Ohio State student Fan Xu met faculty member Ana-Paula Correia through a research group, and ended up developing a strong mentorship and friendship with her.
When Fan Xu joined Ana-Paula Correia’s research group, she expected the typical student-teacher relationship. That’s not what she got, and that’s made all the difference.
“I see Dr. Correia and I as friends now, especially during the pandemic,” said Xu, a doctoral student in Educational Studies with an emphasis in Learning Technologies.
Xu arrived in Columbus from her home country of China in June 2019 and became part of the Learning and Experience Design Research group and a graduate research assistant at the Center for Education and Learning for Employment, both under Correia’s leadership.
As the pandemic progressed, Xu was unable to return home because of travel restrictions. Without knowing a lot of people in the United States, Xu’s relationship with Correia and her research colleagues became a major support system.
“It’s been a long time to be separated from family, and whenever I talk to Dr. Correia, it’s always the first topic we discuss because it’s been hard for everyone,” Xu said. “She always comforts us, asks what she can do and encourages us to talk about how we’re feeling. Talking about it has helped a lot.”
Because Correia specializes in online learning and technology, the switch to a virtual world was no problem for her or her students. In fact, they used it to their advantage.
“Actually, we got even closer because I could check on them more,” Correia said. “I’d check on them, they’d check on me and we got closer as a network.”
That online learning specialty also allowed Correia and her students opportunities to help people. That showed up before the crisis even hit the United States. In December 2019, Xu and her fellow PhD student Chenxi Liu created a digital toolkit for online teaching and learning to help teachers in China with the transition.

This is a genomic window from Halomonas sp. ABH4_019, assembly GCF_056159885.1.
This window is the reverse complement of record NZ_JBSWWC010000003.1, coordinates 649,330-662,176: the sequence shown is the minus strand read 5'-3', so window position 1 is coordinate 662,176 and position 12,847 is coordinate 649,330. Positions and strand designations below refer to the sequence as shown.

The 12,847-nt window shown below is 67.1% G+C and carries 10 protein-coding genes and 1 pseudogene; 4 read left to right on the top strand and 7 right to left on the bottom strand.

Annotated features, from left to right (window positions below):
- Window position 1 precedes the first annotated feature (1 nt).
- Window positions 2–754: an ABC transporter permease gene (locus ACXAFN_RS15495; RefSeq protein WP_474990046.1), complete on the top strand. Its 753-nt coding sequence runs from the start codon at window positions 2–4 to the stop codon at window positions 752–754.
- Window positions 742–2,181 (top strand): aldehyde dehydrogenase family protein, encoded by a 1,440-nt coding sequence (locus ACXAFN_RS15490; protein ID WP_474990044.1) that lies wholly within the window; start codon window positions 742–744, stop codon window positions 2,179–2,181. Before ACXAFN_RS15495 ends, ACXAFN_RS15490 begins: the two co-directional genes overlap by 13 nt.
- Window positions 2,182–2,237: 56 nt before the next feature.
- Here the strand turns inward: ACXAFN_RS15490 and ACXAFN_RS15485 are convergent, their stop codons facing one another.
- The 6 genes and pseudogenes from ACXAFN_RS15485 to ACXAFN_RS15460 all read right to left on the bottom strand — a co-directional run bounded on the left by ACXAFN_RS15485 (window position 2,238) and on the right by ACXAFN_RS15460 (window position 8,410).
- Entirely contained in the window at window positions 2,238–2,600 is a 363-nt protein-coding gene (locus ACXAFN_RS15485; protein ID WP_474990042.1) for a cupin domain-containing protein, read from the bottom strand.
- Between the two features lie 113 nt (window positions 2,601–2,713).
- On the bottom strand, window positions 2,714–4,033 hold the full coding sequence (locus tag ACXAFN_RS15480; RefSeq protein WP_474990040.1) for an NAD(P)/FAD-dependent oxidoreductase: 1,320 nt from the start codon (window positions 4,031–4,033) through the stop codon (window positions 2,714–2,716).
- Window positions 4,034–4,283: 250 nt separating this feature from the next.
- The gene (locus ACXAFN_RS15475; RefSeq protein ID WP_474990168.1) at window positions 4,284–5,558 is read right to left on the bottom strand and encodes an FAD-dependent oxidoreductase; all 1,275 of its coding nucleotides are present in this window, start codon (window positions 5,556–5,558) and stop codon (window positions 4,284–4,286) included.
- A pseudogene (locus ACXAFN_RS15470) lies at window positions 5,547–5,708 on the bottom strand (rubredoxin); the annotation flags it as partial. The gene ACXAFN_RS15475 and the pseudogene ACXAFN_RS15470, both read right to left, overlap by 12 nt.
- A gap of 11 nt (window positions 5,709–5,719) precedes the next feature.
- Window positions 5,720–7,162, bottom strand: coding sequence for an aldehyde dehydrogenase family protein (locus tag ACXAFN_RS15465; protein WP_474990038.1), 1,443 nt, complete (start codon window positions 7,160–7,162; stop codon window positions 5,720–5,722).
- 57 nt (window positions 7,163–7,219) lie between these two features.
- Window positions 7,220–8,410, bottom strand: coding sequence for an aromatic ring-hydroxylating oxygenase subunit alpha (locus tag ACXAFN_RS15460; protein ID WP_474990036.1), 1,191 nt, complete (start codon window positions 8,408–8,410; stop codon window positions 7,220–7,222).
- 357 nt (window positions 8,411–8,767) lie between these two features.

Months later, as the pandemic swept across the world, Correia, Xu and Liu produced a research paper that evaluated videoconferencing systems for educational purposes.
“We thought, let’s make the most of this time and come together to do something positive,” Correia said. “Xu and Liu, in particular, have been extra isolated so this piece was almost therapeutic, helping people use media conferencing to offer quality education experiences.”
The study compares four videoconferencing systems — Zoom, Skype, WhatsApp and Microsoft Teams — and details the strengths and weaknesses of each so educators can choose the one most suitable for their needs. Since it was published in September, it’s had more than 5,000 views.
It was Xu’s first published article as a doctoral student, and even though it hasn’t been out too long, she said people have cited it and used it in their own work.
About the time the article was published, Correia also encouraged Xu and Liu to write a blog post about their reflections and experiences.
“It was my first time writing about my emotions and personal experiences in a public blog,” Xu said. “It was helpful because it made me think about the support and good things I had in my life even though it was an isolated time in a different country. I got a lot of good feedback. I didn’t expect my experience could influence people like it did, but I really enjoy that feeling of helping others.”
Another important aspect of Xu’s Ohio State experience has been tapping into a large global network of Correia’s former students, who often help her current students.
“I keep in contact with all my former students around the world,” Correia said. “It’s important for new students to learn from them and have access to that network. It goes beyond your own mentorship and beyond graduation. It’s a continuum."